The US space agency NASA’s Juno spacecraft is almost set to make its third Jupiter flyby while it will make closest approach to the largest planet around 9:04 AM PST (12:04 PM EST, 17:04 UTC) on December 11. The spacecraft moves at 2,580 miles (4,150 kilometers) during the flyby. It will use its seven out of eight instruments to collect all the data.
The principal investigator of Juno from the Southwest Research Institute, Scott Bolton said, “This will be the first time we are planning to operate the full Juno capability to investigate Jupiter’s interior structure via its gravity field. We are looking forward to what Jupiter’s gravity may reveal about the gas giant’s past and its future.”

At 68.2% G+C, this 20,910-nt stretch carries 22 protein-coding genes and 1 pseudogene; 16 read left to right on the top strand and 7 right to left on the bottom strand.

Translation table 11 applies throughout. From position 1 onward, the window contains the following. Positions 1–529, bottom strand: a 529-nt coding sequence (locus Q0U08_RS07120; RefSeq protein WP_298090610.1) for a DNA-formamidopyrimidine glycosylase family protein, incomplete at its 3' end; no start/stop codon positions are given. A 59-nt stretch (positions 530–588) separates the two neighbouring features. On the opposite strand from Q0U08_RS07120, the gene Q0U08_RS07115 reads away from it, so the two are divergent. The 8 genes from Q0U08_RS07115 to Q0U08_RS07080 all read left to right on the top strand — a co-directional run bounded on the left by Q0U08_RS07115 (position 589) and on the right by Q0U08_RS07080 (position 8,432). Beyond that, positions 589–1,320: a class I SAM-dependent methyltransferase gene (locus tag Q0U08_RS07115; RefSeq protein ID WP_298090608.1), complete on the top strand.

Mission managers have decided that they will collect data with the Jovian Infrared Auroral Mapper (JIRAM) instrument during the December flyby, which may allow the team to complete an update to the spacecraft software that processes JIRAM’s science data. A software patch allowing JIRAM’s operation has been expected to be available prior to the next perijove pass (PJ4) on February 2, 2017.
The spacecraft team will continue to weigh its options to modify Juno’s orbital period, for example, how long it takes for the spacecraft to complete one orbit around Jupiter. Presently, Juno’s orbital period is 53.4 days. There are many plans to perform a period adjustment maneuver with the spacecraft’s main engine on Oct. 19 , that can reduce the orbital period to 14 days. The team has taken the decision to forgo the maneuver in an effort to study the performance of a set of valves.
By Prakriti Neogi